Told Slant


Going By

2016

Genre: Pop

Style: Indie Pop, Lo-Fi

Label: Double Double Whammy

Review snippets taken from Rohan Samarth’s review over at Pitchfork

It’s the same small phrasebook of melodies, guitar parts, and lyrics erupting over and over into different configurations to create a complexly interconnected whole, but the album’s insularity also sounds cabin fever-esque—fitting, considering the city-born Walworth recorded it in self-professed Bon Iver fashion, sequestered to woodsy seclusion. The songs might be tender in their soft-hearted melancholy, but that strict adherence to spare parameters offers them a punk spirit. It’s a testament to Walworth’s compelling songcraft that despite all the repetition, the album doesn’t sound repetitive, but one wonders how many albums further that project can last.

The sparsity makes room to highlight Walworth’s distinctive trembling warble, which teeters precariously, constantly on the edge of breakdown—a performance of radical vulnerability that serves as the lynchpin of the music’s unique poignancy. “Tsunami” begins with a gravelly mumble of “I want to be a good sky on bad day” before choking a register higher into “and today was a bad day.” The weary lyrics bare an “old soul” demeanor—on their debut, Still Water, they sing about feeling “twice their age”— but the vocal fry and cracks through which they’re delivered are socially coded as gendered markers of adolescence.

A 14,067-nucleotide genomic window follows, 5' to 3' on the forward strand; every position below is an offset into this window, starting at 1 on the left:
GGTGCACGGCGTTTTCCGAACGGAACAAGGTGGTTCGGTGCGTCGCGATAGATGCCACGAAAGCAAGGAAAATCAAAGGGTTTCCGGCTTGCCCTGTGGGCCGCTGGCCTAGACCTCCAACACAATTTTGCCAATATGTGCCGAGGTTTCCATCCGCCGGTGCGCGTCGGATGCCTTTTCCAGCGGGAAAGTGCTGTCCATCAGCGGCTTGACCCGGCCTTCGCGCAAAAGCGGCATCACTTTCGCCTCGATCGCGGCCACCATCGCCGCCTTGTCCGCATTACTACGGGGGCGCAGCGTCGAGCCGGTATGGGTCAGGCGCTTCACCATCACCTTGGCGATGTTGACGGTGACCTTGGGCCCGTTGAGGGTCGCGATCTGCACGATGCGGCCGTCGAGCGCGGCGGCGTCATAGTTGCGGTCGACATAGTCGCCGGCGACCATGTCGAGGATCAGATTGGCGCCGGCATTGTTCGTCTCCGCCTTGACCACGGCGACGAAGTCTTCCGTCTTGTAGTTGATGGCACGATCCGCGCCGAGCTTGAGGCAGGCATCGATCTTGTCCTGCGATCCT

Walworth’s voice revels in its own messy excess, repurposing vocal transgressions into fundamental elements of their singing style. It’s a critical model for queer listeners like myself: hearing a non-binary voice celebrate its own liminality helped me learn to honor my own trans feminine body. That conscious claiming of the queer body’s deviance (“still my body will be an illegible one,” Walworth chokes out on Low Hymnal) allows their voice to so powerfully transmit the extensive trauma that queer bodies magnetize.